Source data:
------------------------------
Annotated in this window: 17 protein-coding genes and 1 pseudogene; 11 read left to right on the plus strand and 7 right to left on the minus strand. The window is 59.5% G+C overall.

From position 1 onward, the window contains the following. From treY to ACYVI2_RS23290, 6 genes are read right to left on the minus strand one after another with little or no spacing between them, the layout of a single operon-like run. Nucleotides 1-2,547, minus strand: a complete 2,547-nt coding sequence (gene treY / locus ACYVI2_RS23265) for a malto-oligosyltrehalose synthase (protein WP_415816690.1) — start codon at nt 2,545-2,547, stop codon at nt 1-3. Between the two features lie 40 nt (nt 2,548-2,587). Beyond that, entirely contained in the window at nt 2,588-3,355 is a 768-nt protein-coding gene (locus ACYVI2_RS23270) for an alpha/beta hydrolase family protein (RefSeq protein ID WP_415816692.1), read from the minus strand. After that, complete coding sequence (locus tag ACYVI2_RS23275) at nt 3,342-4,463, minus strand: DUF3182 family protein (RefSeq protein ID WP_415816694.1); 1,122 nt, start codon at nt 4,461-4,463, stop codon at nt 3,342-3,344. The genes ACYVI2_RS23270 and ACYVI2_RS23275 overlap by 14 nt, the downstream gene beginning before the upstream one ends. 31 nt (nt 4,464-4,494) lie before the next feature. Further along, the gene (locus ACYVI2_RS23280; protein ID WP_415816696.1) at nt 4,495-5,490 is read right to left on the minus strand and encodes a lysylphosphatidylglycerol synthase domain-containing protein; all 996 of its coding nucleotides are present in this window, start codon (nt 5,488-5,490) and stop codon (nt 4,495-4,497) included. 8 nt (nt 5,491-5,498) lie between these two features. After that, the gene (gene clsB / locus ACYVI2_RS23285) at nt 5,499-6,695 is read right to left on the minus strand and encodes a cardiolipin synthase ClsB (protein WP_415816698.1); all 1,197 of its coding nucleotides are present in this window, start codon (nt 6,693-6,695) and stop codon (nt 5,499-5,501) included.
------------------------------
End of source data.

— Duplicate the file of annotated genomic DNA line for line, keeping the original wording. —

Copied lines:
Annotated in this window: 17 protein-coding genes and 1 pseudogene; 11 read left to right on the plus strand and 7 right to left on the minus strand. The window is 59.5% G+C overall.

From position 1 onward, the window contains the following. From treY to ACYVI2_RS23290, 6 genes are read right to left on the minus strand one after another with little or no spacing between them, the layout of a single operon-like run. Nucleotides 1-2,547, minus strand: a complete 2,547-nt coding sequence (gene treY / locus ACYVI2_RS23265) for a malto-oligosyltrehalose synthase (protein WP_415816690.1) — start codon at nt 2,545-2,547, stop codon at nt 1-3. Between the two features lie 40 nt (nt 2,548-2,587). Beyond that, entirely contained in the window at nt 2,588-3,355 is a 768-nt protein-coding gene (locus ACYVI2_RS23270) for an alpha/beta hydrolase family protein (RefSeq protein ID WP_415816692.1), read from the minus strand. After that, complete coding sequence (locus tag ACYVI2_RS23275) at nt 3,342-4,463, minus strand: DUF3182 family protein (RefSeq protein ID WP_415816694.1); 1,122 nt, start codon at nt 4,461-4,463, stop codon at nt 3,342-3,344. The genes ACYVI2_RS23270 and ACYVI2_RS23275 overlap by 14 nt, the downstream gene beginning before the upstream one ends. 31 nt (nt 4,464-4,494) lie before the next feature. Further along, the gene (locus ACYVI2_RS23280; protein ID WP_415816696.1) at nt 4,495-5,490 is read right to left on the minus strand and encodes a lysylphosphatidylglycerol synthase domain-containing protein; all 996 of its coding nucleotides are present in this window, start codon (nt 5,488-5,490) and stop codon (nt 4,495-4,497) included. 8 nt (nt 5,491-5,498) lie between these two features. After that, the gene (gene clsB / locus ACYVI2_RS23285) at nt 5,499-6,695 is read right to left on the minus strand and encodes a cardiolipin synthase ClsB (protein WP_415816698.1); all 1,197 of its coding nucleotides are present in this window, start codon (nt 6,693-6,695) and stop codon (nt 5,499-5,501) included.